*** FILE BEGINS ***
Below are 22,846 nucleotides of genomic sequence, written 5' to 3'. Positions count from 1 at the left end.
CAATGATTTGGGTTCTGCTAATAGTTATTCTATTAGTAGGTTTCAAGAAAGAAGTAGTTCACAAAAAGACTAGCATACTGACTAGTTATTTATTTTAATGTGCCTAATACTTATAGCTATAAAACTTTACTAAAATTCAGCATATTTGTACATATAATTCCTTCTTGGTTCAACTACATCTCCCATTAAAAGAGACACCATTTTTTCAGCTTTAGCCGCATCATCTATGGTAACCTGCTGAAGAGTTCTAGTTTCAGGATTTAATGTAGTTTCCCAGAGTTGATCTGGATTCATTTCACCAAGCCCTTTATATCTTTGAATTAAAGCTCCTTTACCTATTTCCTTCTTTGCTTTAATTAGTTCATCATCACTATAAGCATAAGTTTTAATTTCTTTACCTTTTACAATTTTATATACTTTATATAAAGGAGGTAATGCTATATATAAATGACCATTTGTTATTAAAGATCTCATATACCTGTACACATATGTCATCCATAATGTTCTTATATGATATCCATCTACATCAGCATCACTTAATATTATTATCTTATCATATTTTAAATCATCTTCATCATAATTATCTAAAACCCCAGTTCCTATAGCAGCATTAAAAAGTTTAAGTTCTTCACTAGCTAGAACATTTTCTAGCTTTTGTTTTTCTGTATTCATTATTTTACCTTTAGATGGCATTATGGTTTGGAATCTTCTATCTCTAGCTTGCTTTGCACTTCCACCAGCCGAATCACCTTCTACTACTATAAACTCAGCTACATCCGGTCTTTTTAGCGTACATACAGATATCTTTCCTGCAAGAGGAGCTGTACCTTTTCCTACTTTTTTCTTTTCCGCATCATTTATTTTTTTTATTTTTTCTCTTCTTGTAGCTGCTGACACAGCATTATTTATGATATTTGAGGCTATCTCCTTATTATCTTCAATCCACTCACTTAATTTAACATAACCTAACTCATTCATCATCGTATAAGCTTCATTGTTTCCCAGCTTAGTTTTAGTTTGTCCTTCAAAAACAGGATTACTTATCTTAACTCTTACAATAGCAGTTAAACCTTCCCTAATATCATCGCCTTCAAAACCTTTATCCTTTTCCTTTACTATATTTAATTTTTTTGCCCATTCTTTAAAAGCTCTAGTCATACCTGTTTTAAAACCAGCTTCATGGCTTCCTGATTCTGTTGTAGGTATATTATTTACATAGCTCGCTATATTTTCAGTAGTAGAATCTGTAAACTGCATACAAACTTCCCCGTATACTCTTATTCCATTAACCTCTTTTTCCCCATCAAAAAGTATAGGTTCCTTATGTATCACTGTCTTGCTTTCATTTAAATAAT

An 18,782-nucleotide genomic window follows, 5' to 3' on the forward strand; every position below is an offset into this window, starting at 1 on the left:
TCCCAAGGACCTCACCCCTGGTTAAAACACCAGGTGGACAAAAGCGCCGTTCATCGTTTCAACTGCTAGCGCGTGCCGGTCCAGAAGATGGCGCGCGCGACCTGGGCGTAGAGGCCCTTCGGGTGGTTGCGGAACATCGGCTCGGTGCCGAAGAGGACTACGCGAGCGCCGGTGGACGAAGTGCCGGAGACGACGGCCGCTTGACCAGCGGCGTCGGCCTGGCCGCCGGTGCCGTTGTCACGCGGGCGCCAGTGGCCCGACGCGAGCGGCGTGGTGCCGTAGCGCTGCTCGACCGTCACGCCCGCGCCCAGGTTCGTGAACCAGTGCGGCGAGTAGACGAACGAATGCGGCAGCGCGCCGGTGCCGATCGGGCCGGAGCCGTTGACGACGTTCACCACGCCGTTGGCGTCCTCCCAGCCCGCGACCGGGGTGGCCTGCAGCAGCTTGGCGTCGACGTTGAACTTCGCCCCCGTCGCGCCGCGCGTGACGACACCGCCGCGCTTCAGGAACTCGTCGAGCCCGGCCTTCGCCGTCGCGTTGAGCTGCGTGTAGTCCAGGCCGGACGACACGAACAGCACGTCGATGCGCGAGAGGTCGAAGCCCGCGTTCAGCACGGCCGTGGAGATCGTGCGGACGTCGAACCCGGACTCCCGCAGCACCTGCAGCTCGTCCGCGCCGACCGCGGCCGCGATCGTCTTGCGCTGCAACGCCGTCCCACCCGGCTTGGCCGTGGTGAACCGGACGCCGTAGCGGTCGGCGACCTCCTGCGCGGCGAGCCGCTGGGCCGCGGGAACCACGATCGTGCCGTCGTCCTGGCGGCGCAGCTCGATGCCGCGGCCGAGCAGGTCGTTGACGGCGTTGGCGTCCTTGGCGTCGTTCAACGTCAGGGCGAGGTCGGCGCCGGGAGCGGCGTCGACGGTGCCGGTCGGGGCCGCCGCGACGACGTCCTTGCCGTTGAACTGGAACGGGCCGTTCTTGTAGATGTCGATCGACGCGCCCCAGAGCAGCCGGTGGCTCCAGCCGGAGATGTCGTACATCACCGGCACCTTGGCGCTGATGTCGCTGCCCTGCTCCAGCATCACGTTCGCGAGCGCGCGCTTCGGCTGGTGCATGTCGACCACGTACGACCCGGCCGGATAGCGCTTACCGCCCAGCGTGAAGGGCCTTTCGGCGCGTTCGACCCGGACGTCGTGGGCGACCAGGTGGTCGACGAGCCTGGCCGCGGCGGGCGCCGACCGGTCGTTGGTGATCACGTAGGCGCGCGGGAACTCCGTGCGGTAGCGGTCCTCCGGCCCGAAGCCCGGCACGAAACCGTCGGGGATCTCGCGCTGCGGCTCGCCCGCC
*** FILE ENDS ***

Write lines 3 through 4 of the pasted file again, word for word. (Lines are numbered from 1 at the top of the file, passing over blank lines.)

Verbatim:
An 18,782-nucleotide genomic window follows, 5' to 3' on the forward strand; every position below is an offset into this window, starting at 1 on the left:
TCCCAAGGACCTCACCCCTGGTTAAAACACCAGGTGGACAAAAGCGCCGTTCATCGTTTCAACTGCTAGCGCGTGCCGGTCCAGAAGATGGCGCGCGCGACCTGGGCGTAGAGGCCCTTCGGGTGGTTGCGGAACATCGGCTCGGTGCCGAAGAGGACTACGCGAGCGCCGGTGGACGAAGTGCCGGAGACGACGGCCGCTTGACCAGCGGCGTCGGCCTGGCCGCCGGTGCCGTTGTCACGCGGGCGCCAGTGGCCCGACGCGAGCGGCGTGGTGCCGTAGCGCTGCTCGACCGTCACGCCCGCGCCCAGGTTCGTGAACCAGTGCGGCGAGTAGACGAACGAATGCGGCAGCGCGCCGGTGCCGATCGGGCCGGAGCCGTTGACGACGTTCACCACGCCGTTGGCGTCCTCCCAGCCCGCGACCGGGGTGGCCTGCAGCAGCTTGGCGTCGACGTTGAACTTCGCCCCCGTCGCGCCGCGCGTGACGACACCGCCGCGCTTCAGGAACTCGTCGAGCCCGGCCTTCGCCGTCGCGTTGAGCTGCGTGTAGTCCAGGCCGGACGACACGAACAGCACGTCGATGCGCGAGAGGTCGAAGCCCGCGTTCAGCACGGCCGTGGAGATCGTGCGGACGTCGAACCCGGACTCCCGCAGCACCTGCAGCTCGTCCGCGCCGACCGCGGCCGCGATCGTCTTGCGCTGCAACGCCGTCCCACCCGGCTTGGCCGTGGTGAACCGGACGCCGTAGCGGTCGGCGACCTCCTGCGCGGCGAGCCGCTGGGCCGCGGGAACCACGATCGTGCCGTCGTCCTGGCGGCGCAGCTCGATGCCGCGGCCGAGCAGGTCGTTGACGGCGTTGGCGTCCTTGGCGTCGTTCAACGTCAGGGCGAGGTCGGCGCCGGGAGCGGCGTCGACGGTGCCGGTCGGGGCCGCCGCGACGACGTCCTTGCCGTTGAACTGGAACGGGCCGTTCTTGTAGATGTCGATCGACGCGCCCCAGAGCAGCCGGTGGCTCCAGCCGGAGATGTCGTACATCACCGGCACCTTGGCGCTGATGTCGCTGCCCTGCTCCAGCATCACGTTCGCGAGCGCGCGCTTCGGCTGGTGCATGTCGACCACGTACGACCCGGCCGGATAGCGCTTACCGCCCAGCGTGAAGGGCCTTTCGGCGCGTTCGACCCGGACGTCGTGGGCGACCAGGTGGTCGACGAGCCTGGCCGCGGCGGGCGCCGACCGGTCGTTGGTGATCACGTAGGCGCGCGGGAACTCCGTGCGGTAGCGGTCCTCCGGCCCGAAGCCCGGCACGAAACCGTCGGGGATCTCGCGCTGCGGCTCGCCCGCC